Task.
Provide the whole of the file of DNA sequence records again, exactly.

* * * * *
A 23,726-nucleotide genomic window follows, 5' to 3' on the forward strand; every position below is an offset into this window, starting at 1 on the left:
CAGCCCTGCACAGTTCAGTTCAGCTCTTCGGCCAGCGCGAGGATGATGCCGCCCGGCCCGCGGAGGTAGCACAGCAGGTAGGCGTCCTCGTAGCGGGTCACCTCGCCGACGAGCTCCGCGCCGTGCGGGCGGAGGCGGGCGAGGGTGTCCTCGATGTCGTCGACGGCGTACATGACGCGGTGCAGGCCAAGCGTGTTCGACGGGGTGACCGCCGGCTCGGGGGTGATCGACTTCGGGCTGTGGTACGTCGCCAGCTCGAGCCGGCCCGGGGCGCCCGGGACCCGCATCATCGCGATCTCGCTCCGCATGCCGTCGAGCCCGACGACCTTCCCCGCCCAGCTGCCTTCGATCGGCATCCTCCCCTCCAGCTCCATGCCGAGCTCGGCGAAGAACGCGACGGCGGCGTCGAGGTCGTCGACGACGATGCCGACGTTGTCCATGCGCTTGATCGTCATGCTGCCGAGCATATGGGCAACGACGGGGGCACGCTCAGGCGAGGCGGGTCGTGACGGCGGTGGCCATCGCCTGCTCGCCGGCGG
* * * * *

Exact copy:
A 23,726-nucleotide genomic window follows, 5' to 3' on the forward strand; every position below is an offset into this window, starting at 1 on the left:
CAGCCCTGCACAGTTCAGTTCAGCTCTTCGGCCAGCGCGAGGATGATGCCGCCCGGCCCGCGGAGGTAGCACAGCAGGTAGGCGTCCTCGTAGCGGGTCACCTCGCCGACGAGCTCCGCGCCGTGCGGGCGGAGGCGGGCGAGGGTGTCCTCGATGTCGTCGACGGCGTACATGACGCGGTGCAGGCCAAGCGTGTTCGACGGGGTGACCGCCGGCTCGGGGGTGATCGACTTCGGGCTGTGGTACGTCGCCAGCTCGAGCCGGCCCGGGGCGCCCGGGACCCGCATCATCGCGATCTCGCTCCGCATGCCGTCGAGCCCGACGACCTTCCCCGCCCAGCTGCCTTCGATCGGCATCCTCCCCTCCAGCTCCATGCCGAGCTCGGCGAAGAACGCGACGGCGGCGTCGAGGTCGTCGACGACGATGCCGACGTTGTCCATGCGCTTGATCGTCATGCTGCCGAGCATATGGGCAACGACGGGGGCACGCTCAGGCGAGGCGGGTCGTGACGGCGGTGGCCATCGCCTGCTCGCCGGCGG